“This is the actual SINGLE PANE OF GLASS.” Those are the words of Cisco Principal Engineer Shawn Wargo during a training class on Software-Defined Access (SDA). A single pane of glass is “a management display console that integrates all parts of a computer infrastructure”. We have heard these claims before, but SDA appears to be the best one yet.
A GUI for Everything
Anyone who has been in networking engineering for a while knows about configuring individual hardware devices using the command line interface (CLI). But with software-defined networking (SDN), the industry is moving past that. Tech author Susan Fogarty writes, “The basis of SDN is virtualization, which in its most simplistic form allows software to run separately from the underlying hardware.” In technical terms, it’s a separation of the control plane from the forwarding plane.
This software virtualization of networking has been successfully applied to the core and distribution areas of the network. But access networking was handled in other ways — until now. Software-defined access is the virtualization of the campus network. “It’s really about abstracting all the complexity” says Wargo, “and talking with all the elements underneath.”
Carl Solder, Director of Enterprise Switching at Cisco, tells TechWiseTV that it’s time for “a rethink.” What kind of rethink? “We really try to simplify the whole experience of how you go about implementing things,” he says. No more painstaking CLI configuration on switches, routers, and wireless devices. All that lives in virtualization now.
Combining the Old with the New
SDA is not a re-invention of the wheel. While Cisco did come up with some new bits and pieces, the architecture of software-defined access is basically the result of putting together proven technologies into one place. Wargo tells us that SDA is really the combination of Cisco’s already existing Campus Fabric product with its successful DNA Center. The result is network tool that offers both automation and assurance.
To make this happen, Cisco integrated several components. At the heart of the system is the Cisco Application Policy Infrastructure Controller Enterprise Module (APIC-EM). This physical device is virtualized by Cisco DNA Center, whose purposes are four-fold:
The APIC-EM is Cisco’s SDN controller for enterprise networks. But SD access takes network management further. It allows end-to-end management of the entire network as a single fabric. The SDA solution places an overlay on top of existing network resources, and it finally gives IT managers the single pane that they have been wanting for so long. It does this by bringing together access devices, resources, and users across the network into a centralized management tool.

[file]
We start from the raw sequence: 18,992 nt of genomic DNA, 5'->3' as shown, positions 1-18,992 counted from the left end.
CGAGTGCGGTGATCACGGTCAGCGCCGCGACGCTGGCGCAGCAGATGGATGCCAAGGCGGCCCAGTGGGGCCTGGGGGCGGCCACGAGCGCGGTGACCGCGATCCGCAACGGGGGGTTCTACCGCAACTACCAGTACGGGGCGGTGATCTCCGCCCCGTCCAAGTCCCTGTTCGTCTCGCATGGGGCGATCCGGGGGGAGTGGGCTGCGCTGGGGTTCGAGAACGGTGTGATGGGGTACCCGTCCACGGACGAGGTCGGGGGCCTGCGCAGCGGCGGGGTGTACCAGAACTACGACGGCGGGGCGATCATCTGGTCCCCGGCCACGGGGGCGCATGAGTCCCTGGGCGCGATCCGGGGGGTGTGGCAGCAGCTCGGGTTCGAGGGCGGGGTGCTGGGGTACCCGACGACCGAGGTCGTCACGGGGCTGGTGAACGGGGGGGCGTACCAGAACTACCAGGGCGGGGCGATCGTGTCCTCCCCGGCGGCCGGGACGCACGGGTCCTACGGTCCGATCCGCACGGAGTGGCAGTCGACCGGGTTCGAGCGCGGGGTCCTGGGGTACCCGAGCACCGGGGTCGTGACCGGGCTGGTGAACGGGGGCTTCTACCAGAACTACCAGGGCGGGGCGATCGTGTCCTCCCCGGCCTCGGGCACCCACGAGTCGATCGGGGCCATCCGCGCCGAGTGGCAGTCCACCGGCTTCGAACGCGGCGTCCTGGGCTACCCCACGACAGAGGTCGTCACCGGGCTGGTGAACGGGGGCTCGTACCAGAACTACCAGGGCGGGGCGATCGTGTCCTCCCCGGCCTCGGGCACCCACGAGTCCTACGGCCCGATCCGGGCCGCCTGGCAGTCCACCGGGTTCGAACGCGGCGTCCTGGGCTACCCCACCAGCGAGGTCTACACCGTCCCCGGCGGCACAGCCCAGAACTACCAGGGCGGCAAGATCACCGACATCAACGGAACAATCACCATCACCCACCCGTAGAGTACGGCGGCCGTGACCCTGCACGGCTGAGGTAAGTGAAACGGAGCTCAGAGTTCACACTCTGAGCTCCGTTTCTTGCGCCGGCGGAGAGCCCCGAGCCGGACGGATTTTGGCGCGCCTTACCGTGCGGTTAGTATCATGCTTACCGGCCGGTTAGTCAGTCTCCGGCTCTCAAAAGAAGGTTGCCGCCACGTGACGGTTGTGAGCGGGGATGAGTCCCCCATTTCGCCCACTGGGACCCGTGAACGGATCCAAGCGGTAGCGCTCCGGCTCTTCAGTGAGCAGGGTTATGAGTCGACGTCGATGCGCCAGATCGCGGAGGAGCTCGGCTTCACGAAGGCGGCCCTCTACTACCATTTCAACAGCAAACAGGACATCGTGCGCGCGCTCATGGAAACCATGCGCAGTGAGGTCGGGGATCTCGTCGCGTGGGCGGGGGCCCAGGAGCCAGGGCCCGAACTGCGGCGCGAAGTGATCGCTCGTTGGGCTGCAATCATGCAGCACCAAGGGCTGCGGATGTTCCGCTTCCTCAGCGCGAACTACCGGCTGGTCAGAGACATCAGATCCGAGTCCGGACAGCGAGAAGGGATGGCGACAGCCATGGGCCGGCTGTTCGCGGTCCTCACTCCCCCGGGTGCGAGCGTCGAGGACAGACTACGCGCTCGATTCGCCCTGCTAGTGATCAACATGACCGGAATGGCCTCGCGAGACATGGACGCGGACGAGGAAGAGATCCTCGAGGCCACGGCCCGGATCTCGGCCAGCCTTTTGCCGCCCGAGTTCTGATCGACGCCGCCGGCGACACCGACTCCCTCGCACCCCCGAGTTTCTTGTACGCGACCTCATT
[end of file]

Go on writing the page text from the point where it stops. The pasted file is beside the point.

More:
Conceptually, Cisco has pieced together SDA using the following:
- Control-Plane based on LISP (Location Identity Separation Protocol)
- Data-Plane based on VXLAN (Virtual Extensible LAN)
- Policy-Plane based on CTS (Cisco TrustSec)
Each of these technologies is worthy of further exploration — and lots more articles. Frankly, SDA is the culmination of years of development in network operations. If Cisco is making things easier for network operators now, it is only because they have done lots of hard work to get to this point. The automation and assurance offered by SDA are significant technical achievements.
Some special components of SDA are the Identity Services Engine (ISE) and the Network Data Platform (NDP). Cisco ISE provides secure access management as a single policy control point for the entire enterprise. SDA uses group policies to automatically manage security across the network. Cisco NDP is a brand new product. It is the engine behind DNA analytics and assurance. What used to be cobbled together from logs and other data by network analysts is now done automatically by NDP.
Cisco Software-Defined Access was launched in June 2017. One blogger calls SD Access “a sprawling effort” that is “designed to automate common networking tasks in a campus network”. Automation keeps replacing people, and now it seems to be replacing network engineers (who have worked themselves out of a job). Automation and analytics are part of a new wave of technical development, and Cisco SDA is on the leading edge of network innovation.
BayInfotech (BIT) has been a key System Integrator working closely with Cisco BU and Engineering to take this advanced automation platform to define the go-to-market strategy. BIT is actively involved to do PoC, PoV, Mentor Install and Partner enablement for this evolving technology.